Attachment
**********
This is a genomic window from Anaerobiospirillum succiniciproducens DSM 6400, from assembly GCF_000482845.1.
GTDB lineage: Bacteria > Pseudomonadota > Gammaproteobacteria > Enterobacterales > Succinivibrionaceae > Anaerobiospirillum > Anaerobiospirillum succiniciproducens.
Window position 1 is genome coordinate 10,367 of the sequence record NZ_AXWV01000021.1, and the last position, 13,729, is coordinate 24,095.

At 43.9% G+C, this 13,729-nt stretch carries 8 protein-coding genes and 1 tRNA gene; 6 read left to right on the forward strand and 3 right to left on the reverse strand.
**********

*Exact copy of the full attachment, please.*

This is a genomic window from Anaerobiospirillum succiniciproducens DSM 6400, from assembly GCF_000482845.1.
GTDB lineage: Bacteria > Pseudomonadota > Gammaproteobacteria > Enterobacterales > Succinivibrionaceae > Anaerobiospirillum > Anaerobiospirillum succiniciproducens.
Window position 1 is genome coordinate 10,367 of the sequence record NZ_AXWV01000021.1, and the last position, 13,729, is coordinate 24,095.

At 43.9% G+C, this 13,729-nt stretch carries 8 protein-coding genes and 1 tRNA gene; 6 read left to right on the forward strand and 3 right to left on the reverse strand.